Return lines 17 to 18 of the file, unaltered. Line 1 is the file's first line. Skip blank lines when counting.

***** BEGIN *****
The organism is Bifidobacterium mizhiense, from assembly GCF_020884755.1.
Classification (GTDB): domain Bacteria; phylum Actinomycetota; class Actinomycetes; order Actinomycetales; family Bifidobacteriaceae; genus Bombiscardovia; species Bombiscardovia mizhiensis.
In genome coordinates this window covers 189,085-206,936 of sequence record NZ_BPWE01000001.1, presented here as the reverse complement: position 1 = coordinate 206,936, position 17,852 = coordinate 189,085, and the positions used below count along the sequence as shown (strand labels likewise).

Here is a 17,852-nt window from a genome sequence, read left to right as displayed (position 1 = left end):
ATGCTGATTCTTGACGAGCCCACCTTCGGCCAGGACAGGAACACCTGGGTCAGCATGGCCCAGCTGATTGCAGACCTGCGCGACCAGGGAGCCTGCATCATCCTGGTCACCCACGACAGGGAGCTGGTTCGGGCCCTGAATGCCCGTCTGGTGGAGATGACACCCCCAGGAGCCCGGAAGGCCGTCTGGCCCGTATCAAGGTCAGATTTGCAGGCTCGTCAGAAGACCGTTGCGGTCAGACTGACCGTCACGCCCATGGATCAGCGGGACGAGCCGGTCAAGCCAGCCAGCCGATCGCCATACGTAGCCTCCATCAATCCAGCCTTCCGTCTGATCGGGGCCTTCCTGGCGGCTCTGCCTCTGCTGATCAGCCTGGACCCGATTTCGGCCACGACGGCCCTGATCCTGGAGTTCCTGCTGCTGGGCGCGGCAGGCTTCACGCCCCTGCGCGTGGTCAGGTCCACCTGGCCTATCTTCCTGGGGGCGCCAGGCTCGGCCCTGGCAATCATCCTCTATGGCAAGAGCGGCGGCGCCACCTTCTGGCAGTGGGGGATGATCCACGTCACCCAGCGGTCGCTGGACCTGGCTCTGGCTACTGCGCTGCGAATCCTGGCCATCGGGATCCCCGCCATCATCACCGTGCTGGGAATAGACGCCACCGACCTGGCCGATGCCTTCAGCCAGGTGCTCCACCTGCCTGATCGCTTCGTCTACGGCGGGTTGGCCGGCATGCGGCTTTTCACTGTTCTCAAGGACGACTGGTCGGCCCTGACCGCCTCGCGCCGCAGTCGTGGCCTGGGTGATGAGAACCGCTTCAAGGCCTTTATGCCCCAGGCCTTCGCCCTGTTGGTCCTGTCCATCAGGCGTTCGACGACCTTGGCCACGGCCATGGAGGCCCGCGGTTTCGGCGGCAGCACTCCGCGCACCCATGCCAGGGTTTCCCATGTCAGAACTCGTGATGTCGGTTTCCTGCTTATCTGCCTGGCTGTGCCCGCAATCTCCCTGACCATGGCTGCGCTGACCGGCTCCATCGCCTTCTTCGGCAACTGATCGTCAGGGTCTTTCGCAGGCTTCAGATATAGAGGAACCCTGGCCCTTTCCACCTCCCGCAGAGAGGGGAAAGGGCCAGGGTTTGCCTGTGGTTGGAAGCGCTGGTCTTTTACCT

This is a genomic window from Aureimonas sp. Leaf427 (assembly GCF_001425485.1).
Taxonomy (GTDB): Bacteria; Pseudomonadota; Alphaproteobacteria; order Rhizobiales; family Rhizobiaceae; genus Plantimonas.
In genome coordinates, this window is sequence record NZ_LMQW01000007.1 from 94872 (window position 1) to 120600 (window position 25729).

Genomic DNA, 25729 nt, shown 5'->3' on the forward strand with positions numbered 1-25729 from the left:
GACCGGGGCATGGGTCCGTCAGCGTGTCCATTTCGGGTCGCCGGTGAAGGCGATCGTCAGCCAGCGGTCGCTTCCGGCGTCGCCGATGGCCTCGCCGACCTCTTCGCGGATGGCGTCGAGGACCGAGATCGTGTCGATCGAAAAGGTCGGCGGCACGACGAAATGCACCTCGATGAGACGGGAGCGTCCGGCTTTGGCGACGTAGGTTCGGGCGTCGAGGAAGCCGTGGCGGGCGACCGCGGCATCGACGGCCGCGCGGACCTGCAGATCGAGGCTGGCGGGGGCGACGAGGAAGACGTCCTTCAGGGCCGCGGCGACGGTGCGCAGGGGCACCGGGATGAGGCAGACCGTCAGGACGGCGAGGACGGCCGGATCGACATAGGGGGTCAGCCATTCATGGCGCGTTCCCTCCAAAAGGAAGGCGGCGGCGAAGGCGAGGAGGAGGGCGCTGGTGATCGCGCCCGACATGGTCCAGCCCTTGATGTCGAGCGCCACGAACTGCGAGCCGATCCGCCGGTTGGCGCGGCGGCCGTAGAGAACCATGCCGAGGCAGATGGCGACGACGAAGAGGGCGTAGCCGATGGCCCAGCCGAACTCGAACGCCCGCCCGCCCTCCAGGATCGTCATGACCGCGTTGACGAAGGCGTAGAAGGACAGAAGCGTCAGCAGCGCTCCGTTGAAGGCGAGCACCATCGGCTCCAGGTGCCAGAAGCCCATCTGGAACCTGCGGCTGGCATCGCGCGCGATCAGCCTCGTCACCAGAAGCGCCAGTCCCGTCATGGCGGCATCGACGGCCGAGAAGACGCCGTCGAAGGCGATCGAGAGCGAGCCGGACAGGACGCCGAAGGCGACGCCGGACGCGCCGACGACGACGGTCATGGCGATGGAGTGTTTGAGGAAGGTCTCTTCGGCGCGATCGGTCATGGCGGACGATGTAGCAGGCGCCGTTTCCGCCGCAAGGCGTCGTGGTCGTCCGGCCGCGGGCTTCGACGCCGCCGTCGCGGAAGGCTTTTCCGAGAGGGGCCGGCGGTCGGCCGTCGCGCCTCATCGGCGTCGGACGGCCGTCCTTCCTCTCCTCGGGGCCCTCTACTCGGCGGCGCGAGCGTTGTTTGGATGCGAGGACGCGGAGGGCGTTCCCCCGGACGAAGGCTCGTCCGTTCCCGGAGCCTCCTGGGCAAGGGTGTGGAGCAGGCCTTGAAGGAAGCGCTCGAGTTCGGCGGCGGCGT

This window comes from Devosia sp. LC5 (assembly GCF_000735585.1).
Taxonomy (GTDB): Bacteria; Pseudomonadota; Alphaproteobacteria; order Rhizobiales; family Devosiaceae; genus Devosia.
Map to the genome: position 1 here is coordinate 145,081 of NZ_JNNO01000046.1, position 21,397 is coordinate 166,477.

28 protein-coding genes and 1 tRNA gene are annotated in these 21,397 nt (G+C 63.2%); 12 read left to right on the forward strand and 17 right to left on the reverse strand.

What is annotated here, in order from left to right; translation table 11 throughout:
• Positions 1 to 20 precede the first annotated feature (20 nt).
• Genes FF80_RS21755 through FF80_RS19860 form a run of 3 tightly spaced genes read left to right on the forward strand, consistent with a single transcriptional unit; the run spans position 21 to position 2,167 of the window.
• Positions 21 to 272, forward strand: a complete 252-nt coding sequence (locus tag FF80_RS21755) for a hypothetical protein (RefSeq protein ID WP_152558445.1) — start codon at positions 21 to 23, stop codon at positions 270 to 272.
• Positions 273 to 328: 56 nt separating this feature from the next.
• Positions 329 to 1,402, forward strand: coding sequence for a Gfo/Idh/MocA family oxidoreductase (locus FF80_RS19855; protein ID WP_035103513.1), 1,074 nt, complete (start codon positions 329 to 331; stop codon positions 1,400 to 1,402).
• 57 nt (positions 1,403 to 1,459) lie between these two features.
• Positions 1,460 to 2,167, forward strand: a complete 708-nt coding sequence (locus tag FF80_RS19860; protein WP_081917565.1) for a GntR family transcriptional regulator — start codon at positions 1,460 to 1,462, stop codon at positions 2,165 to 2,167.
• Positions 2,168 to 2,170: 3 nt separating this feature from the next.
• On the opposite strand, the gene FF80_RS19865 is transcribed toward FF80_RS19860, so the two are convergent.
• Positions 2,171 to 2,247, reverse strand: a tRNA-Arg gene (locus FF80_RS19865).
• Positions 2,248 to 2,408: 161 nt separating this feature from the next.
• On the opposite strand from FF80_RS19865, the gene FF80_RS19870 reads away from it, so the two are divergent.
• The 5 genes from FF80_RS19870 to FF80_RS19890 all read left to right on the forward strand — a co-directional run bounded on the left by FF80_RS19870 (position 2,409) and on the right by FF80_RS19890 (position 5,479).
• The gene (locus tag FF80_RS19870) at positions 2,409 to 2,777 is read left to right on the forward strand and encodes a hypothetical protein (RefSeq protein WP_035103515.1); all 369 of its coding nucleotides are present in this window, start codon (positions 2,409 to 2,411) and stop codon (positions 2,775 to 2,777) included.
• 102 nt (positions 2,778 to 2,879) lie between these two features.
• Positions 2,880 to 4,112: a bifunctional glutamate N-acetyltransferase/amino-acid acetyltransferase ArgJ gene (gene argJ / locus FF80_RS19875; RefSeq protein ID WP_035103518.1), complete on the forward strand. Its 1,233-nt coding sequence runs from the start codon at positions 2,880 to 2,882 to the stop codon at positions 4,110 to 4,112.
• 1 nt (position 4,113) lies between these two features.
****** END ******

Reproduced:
• Genes FF80_RS21755 through FF80_RS19860 form a run of 3 tightly spaced genes read left to right on the forward strand, consistent with a single transcriptional unit; the run spans position 21 to position 2,167 of the window.
• Positions 21 to 272, forward strand: a complete 252-nt coding sequence (locus tag FF80_RS21755) for a hypothetical protein (RefSeq protein ID WP_152558445.1) — start codon at positions 21 to 23, stop codon at positions 270 to 272.